Grieg: Soloists, Bergen Philharmonic / Edward Gardner (Chandos CD / SACD) ★★★

Grieg’s ‘Symphonic Dances’ are not his own original compositions but derived from Norwegian folk melodies but like a master craftsman setting a jewel, he gave them orchestrations to make them shine. They are all memorable and can be enjoyed at first hearing, There are lashings of colour from this fine orchestra and conductor Edward Gardener drives them along at a rhythmically incisive spanking pace. The ‘Funeral March’, written for Grieg’s friend the composer Rikard Nordraak, is an early work of no great depth but a dignified elegy. The disc is complete by two rarities neither of which I imagine will demand repeated listening. ‘Bergliot’ is a melodrama with speaker Juni Dahr narrating the role of the widow of Tambarskjelve, slain by Harald Hardrada, the Norse epic re-imagined by dramatist Bjørnstjerne Bjørnson. He also wrote ‘Before a Southern Convent’ with fine contributions from Mari Eriksmoen (soprano) and Astrid Nordstad (mezzo-soprano).

Beethoven: Soloists, Washington Chorus, National Symphony Orchestra / Noseda (5 CD / SACDs, 2 Blu Ray Audio discs, I Blu Ray Video disc) ★★★★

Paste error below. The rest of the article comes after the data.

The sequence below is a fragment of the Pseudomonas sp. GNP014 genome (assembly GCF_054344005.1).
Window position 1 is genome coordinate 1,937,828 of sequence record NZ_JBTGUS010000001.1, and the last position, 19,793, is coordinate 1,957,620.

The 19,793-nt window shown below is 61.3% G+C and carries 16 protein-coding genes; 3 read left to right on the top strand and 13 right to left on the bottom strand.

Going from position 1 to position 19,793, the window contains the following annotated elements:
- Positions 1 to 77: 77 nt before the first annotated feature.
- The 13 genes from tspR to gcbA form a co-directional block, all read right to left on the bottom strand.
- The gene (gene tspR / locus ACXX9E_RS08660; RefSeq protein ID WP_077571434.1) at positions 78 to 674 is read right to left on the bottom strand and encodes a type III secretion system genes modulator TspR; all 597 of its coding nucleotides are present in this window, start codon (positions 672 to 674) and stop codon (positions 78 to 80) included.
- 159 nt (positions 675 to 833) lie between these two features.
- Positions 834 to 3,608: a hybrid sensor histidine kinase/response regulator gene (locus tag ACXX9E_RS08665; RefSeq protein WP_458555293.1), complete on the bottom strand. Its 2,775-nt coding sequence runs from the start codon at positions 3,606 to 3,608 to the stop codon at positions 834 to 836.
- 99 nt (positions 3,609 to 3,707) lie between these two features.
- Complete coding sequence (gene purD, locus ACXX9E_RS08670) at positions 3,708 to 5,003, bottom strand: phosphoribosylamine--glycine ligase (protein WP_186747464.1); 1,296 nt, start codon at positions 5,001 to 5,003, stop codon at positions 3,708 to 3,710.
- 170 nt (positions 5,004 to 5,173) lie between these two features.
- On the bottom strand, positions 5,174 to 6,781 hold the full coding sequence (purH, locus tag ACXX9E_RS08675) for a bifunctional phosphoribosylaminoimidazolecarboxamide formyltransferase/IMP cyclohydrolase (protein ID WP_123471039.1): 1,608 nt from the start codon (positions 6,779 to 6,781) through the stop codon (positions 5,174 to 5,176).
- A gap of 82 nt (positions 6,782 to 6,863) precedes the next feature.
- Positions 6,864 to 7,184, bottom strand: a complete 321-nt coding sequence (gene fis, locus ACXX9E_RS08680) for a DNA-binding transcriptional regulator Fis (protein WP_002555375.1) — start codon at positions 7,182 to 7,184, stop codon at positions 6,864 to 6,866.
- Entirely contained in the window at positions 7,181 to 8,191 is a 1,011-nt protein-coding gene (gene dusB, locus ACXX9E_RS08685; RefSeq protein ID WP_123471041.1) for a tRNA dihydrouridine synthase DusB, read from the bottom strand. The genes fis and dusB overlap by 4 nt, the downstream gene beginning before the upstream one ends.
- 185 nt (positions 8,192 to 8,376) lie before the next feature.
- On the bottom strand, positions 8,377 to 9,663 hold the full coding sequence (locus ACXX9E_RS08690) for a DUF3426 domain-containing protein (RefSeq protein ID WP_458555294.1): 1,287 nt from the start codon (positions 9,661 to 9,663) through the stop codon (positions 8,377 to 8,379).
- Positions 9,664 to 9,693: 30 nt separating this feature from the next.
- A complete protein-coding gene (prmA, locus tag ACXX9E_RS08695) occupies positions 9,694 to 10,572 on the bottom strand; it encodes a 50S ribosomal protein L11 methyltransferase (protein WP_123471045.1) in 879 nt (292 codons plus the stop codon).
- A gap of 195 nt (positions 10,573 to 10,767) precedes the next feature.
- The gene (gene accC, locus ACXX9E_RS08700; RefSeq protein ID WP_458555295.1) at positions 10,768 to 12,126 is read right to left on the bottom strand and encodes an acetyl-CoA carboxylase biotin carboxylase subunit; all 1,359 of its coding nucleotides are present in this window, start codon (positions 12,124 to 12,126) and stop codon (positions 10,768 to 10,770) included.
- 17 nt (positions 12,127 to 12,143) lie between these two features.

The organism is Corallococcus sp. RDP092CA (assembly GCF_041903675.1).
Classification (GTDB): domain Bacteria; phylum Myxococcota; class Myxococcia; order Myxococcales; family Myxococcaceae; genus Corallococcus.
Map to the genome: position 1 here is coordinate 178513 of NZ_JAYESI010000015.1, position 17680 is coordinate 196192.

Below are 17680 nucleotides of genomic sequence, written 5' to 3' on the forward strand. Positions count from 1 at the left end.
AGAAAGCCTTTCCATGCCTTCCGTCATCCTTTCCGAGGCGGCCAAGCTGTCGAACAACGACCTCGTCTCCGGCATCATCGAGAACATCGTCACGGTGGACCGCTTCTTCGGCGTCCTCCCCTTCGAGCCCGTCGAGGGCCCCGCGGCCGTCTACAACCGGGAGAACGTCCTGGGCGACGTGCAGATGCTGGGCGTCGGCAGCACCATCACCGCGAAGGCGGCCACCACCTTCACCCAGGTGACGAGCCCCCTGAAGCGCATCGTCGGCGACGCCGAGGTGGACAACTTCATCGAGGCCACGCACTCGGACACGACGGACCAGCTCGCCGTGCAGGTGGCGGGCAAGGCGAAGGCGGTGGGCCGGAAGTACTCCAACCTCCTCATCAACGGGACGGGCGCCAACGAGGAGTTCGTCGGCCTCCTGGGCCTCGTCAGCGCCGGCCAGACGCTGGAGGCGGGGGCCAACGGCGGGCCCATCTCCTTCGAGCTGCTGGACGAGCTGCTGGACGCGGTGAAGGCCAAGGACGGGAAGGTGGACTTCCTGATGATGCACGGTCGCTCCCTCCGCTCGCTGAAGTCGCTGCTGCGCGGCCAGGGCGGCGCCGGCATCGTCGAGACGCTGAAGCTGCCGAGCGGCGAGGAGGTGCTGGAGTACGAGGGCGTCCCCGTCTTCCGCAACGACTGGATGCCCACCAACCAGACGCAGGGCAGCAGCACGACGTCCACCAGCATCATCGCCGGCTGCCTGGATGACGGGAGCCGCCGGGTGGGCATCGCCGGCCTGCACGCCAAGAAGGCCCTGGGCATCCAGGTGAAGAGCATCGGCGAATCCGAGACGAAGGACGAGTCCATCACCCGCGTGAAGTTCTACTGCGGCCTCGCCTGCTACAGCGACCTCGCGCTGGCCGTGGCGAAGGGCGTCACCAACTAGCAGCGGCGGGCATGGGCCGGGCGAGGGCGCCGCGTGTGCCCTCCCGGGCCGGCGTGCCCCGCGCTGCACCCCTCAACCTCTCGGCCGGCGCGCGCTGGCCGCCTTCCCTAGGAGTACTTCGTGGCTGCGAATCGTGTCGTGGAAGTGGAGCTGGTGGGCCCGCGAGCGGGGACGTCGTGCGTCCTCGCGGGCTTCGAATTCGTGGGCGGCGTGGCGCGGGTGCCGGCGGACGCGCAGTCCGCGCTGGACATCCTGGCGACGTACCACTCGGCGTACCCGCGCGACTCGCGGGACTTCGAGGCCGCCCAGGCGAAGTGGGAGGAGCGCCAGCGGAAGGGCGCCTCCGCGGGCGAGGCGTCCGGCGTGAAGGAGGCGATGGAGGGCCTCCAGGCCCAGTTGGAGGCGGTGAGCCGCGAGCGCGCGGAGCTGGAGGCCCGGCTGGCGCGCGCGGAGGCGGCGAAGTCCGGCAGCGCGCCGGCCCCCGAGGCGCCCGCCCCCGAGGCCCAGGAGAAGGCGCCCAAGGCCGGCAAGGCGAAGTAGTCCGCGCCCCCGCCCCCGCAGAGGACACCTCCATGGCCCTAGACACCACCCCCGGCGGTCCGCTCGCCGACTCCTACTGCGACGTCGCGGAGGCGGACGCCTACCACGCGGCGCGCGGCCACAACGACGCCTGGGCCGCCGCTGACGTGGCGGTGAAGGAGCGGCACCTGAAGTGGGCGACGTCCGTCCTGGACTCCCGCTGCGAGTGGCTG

These days a new classical release has to come in multiple recording formats to satisfy the demands of buyers who listen at leisure using a variety of different equipment. This new set of Beethoven’s nine symphonies on the orchestra’s own label is comprehensive. The symphonies are available singly or complete as downloads or in this luxurious, but inexpensive, box set. Before discussing the sound, what about the performances? The Italian conductor Gianandrea Noseda, the NSO’s music director, sounds like a disciple of his countryman Toscanini. Energy, crispness of ensemble and speed are his musical trinity. Listen to the snap of the Allegros in the first two symphonies or the whiplash change of pace in the fourth symphony as the mysterious Adagio switches instantly to Allegro Vivace. Sometimes, as in the slow movement of the ‘Pastoral’, one would welcome some relaxation – Noseda leaves us no time “to stand and stare”. That energetic approach works well in the Scherzo of the Ninth where Beethoven’s rumbustious humour gets full play. The Ninth is the pick of performances here with excellent choral singing and a solid quartet of singers – Camilla Tilling (soprano), Kelley O’Connor (mezzo-soprano), Issachah Savage (tenor), Ryan McKinny (bass-baritone). There’s a bonus Blu Ray video disc which captures the live concert performance very well. Live recordings, with their close-miking to reduce audience and ambient noise, always mitigates the benefit of high resolution formats. The stereo SACD is vivid and reasonably wide-ranging but gains nothing in surround sound. The Blu Ray Audio discs boast stereo, 5 channel and Dolby Atmos. I found them disappointing. Listening to a nine speaker Atmos setup I heard none of the all-enveloping (“it’s like being there”) atmosphere that the best studio recordings offer. If stereo is enough for you then this set has much to offer with fine orchestral work under Noseda’s high octane approach.